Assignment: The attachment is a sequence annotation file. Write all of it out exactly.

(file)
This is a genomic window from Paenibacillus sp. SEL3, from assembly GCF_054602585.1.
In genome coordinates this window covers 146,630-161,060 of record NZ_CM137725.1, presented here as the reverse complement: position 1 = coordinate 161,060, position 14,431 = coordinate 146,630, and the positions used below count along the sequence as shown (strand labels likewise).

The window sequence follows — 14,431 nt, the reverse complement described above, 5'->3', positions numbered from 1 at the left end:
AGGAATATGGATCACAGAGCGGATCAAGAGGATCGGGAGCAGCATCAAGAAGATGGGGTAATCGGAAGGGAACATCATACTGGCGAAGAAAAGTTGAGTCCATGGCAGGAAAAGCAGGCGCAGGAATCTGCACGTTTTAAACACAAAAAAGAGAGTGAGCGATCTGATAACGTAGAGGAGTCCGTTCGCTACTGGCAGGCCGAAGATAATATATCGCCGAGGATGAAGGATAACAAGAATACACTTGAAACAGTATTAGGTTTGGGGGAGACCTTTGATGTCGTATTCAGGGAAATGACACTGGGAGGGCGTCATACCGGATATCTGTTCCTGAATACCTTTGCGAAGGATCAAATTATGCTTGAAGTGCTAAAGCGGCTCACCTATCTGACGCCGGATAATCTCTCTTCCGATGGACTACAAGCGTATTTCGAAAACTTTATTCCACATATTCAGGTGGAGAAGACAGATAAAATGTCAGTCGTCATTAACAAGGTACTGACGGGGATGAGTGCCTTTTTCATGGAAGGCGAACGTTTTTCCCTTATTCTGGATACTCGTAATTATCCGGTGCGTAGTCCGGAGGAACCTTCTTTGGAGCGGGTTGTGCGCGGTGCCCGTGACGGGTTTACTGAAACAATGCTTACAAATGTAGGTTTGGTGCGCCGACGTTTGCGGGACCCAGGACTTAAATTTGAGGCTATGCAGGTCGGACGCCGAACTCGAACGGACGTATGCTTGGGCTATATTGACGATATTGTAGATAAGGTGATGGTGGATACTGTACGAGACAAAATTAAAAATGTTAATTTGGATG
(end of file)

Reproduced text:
This is a genomic window from Paenibacillus sp. SEL3, from assembly GCF_054602585.1.
In genome coordinates this window covers 146,630-161,060 of record NZ_CM137725.1, presented here as the reverse complement: position 1 = coordinate 161,060, position 14,431 = coordinate 146,630, and the positions used below count along the sequence as shown (strand labels likewise).

The window sequence follows — 14,431 nt, the reverse complement described above, 5'->3', positions numbered from 1 at the left end:
AGGAATATGGATCACAGAGCGGATCAAGAGGATCGGGAGCAGCATCAAGAAGATGGGGTAATCGGAAGGGAACATCATACTGGCGAAGAAAAGTTGAGTCCATGGCAGGAAAAGCAGGCGCAGGAATCTGCACGTTTTAAACACAAAAAAGAGAGTGAGCGATCTGATAACGTAGAGGAGTCCGTTCGCTACTGGCAGGCCGAAGATAATATATCGCCGAGGATGAAGGATAACAAGAATACACTTGAAACAGTATTAGGTTTGGGGGAGACCTTTGATGTCGTATTCAGGGAAATGACACTGGGAGGGCGTCATACCGGATATCTGTTCCTGAATACCTTTGCGAAGGATCAAATTATGCTTGAAGTGCTAAAGCGGCTCACCTATCTGACGCCGGATAATCTCTCTTCCGATGGACTACAAGCGTATTTCGAAAACTTTATTCCACATATTCAGGTGGAGAAGACAGATAAAATGTCAGTCGTCATTAACAAGGTACTGACGGGGATGAGTGCCTTTTTCATGGAAGGCGAACGTTTTTCCCTTATTCTGGATACTCGTAATTATCCGGTGCGTAGTCCGGAGGAACCTTCTTTGGAGCGGGTTGTGCGCGGTGCCCGTGACGGGTTTACTGAAACAATGCTTACAAATGTAGGTTTGGTGCGCCGACGTTTGCGGGACCCAGGACTTAAATTTGAGGCTATGCAGGTCGGACGCCGAACTCGAACGGACGTATGCTTGGGCTATATTGACGATATTGTAGATAAGGTGATGGTGGATACTGTACGAGACAAAATTAAAAATGTTAATTTGGATG